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Angus Journal

The Angus Journal Daily, formerly the Angus e-List, is a compilation of Angus industry news; information about hot topics in the beef industry; and updates about upcoming shows, sales and events. Click here to subscribe.

News Update

May 26, 2017

Seeking Donations for Angus Foundation Silent Auction

The Angus Foundation is once again hosting its annual silent auction during the 2017 National Junior Angus Show (NJAS) in Des Moines, Iowa. As always, the proceeds benefit education, youth and research initiatives supporting the Angus breed.

Items donated to the Angus Foundation for the silent auction may come from individual Angus supporters, farms, companies, or state junior and adult Angus associations. Junior state Angus associations have an extra incentive to donate items: The state junior Angus Association that donates the highest-selling item will receive $100.

Donation ideas include paintings, gift baskets, books, cattle supplies, jewelry, clothing and Angus collectibles.

“Each item is a testament to the generosity of Angus breeders to support youth, education and research efforts,” says Milford Jenkins, Angus Foundation president. “These items help us to raise unrestricted funds, which can go toward a variety of efforts throughout the year.”

At the 2016 NJAS in Grand Island, Neb., the silent auction raised nearly $13,000. These funds support scholarships and events, including the Leaders Engaged in Angus Development (LEAD) Conference, Cattlemen’s Boot Camps, Beef Leaders Institute (BLI) and research projects to benefit the Angus breed.

Visit for more information.

USDA Seeks Grant Applications to Develop Rural Community Facilities

Agriculture Secretary Sonny Perdue May 24 announced that USDA is seeking applications for technical assistance and training grants in the Community Facilities Program.

“Too often, rural community organizations lack the technical expertise they need to access federal dollars,” Perdue said. “These technical assistance and training grants will help rural organizations overcome hurdles that prevent them from fully utilizing the Community Facilities Program. Increased access to federal funding will help build essential community facilities and will allow rural areas to thrive.”

The grants are being provided through the Community Facilities Technical Assistance and Training Grant Program. Congress authorized this new program in the 2014 Farm Bill to help rural communities develop their applications for Community Facilities loans and grants.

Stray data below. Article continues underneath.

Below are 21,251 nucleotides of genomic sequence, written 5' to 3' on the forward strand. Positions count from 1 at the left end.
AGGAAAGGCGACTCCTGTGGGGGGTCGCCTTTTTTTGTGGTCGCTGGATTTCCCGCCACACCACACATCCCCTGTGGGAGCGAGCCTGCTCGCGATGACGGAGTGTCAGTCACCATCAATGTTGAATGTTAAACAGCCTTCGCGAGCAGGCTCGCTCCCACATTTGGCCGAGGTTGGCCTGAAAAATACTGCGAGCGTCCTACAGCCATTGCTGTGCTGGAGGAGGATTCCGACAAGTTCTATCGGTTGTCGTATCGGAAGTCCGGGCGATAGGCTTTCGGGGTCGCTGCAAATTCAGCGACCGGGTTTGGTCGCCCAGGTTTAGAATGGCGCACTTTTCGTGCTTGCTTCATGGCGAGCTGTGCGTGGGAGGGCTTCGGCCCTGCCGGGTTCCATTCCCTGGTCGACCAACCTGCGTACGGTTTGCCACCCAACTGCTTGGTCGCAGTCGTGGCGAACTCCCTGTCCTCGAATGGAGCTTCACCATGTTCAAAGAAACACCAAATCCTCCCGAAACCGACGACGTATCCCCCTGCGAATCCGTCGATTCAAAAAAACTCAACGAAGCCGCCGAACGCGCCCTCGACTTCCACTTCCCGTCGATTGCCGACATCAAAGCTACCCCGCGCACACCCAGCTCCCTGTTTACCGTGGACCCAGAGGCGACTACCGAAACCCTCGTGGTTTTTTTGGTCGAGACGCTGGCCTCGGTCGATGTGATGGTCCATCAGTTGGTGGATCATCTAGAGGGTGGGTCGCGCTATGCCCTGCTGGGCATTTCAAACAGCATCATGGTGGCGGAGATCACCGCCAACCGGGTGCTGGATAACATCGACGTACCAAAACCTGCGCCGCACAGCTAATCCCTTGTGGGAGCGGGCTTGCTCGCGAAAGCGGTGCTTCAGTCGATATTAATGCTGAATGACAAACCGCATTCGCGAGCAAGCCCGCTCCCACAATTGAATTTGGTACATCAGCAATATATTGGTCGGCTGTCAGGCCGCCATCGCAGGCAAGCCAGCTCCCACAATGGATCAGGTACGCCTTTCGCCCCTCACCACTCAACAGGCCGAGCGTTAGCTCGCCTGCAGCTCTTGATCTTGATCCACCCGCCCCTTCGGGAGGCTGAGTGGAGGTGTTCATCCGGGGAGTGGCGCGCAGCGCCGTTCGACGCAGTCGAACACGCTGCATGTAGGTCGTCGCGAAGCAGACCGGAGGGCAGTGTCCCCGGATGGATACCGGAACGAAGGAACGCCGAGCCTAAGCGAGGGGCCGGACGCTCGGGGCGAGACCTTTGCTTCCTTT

Communities can use the grants to hire specialized personnel, pay for feasibility studies, retain consultants to prepare financial assistance applications and identify and plan for long-term community facilities needs.

Providing technical assistance will help more rural communities qualify for loans and grants. Many often lack access to specialized personnel who complete financial and environmental analyses, for example.

Learn more in the USDA news release online.

Kansas Net Farm Income Rebounds, but Ag Economy Continues Slump

Kansas average net farm income rebounded somewhat last year to $43,161 from a dismal stretch the previous year when income fell to $6,744 — the lowest in 30 years. The improvement in 2016 was supported by higher crop yields and a decrease in crop production input and machinery costs, according to data from the Kansas Farm Management Association’s (KFMA’s) annual summary of member farms.

Not all Kansas farms are KFMA members, but the annual summary can be helpful in identifying trends in agriculture across the state, said Kevin Herbel, KFMA executive director. The 2016 summary information is based on member data from 1,024 farms, including a range of operations such as dryland crop production to irrigated crop production to various types of livestock production businesses.

Prices for most commodities continued at subpar levels in 2016, Herbel said, but above-average crop yields per acre in many areas helped lead to greater value of farm production. That, coupled with a decrease in overall crop production and machinery expenses, contributed to the rise in net income.

Continue reading this K-State news release online.

CRI CEO Announces Retirement

Doug Wilson, CEO of Cooperative Resources International (CRI), will retire from the agricultural holding cooperative in August.

Wilson has spent 49 years in the artificial insemination (AI) industry, 39 with CRI. Early in his career, he worked in cattle genetics and came to Genex, part of CRI, as the vice president of genetic programs. Later, he took on the role of leading Genex domestic marketing, as well. In 1993, Wilson was named COO of Genex. Then, in March 2002, he was named CEO of CRI.

Under Wilson’s leadership, CRI grew by revenue and employees. CRI reported $189 million in revenue in 2016 and employs more than 1,350 people across the globe.

“Throughout my career, the changes at CRI and within the agricultural industry have been many and exciting,” states Wilson. “One of the greatest rewards has been to navigate those changes with an outstanding group of people — members, delegates, directors and employees included. Because of this dedicated team, I’m certain the best decade for this cooperative and its member owners is yet to come.”

World Angus Secretariat

Anyone who is planning to attend and has not booked accommodation for the World Angus Secretariat, I would like to suggest that you do this as soon as possible. We have a few rooms remaining in the Principal Hotel and the Roxburgh Hotel in Edinburgh, UK.

Those who have not confirmed attendance at the Secretariat must register by Wed., May 31, 2017. Find out more information on the website



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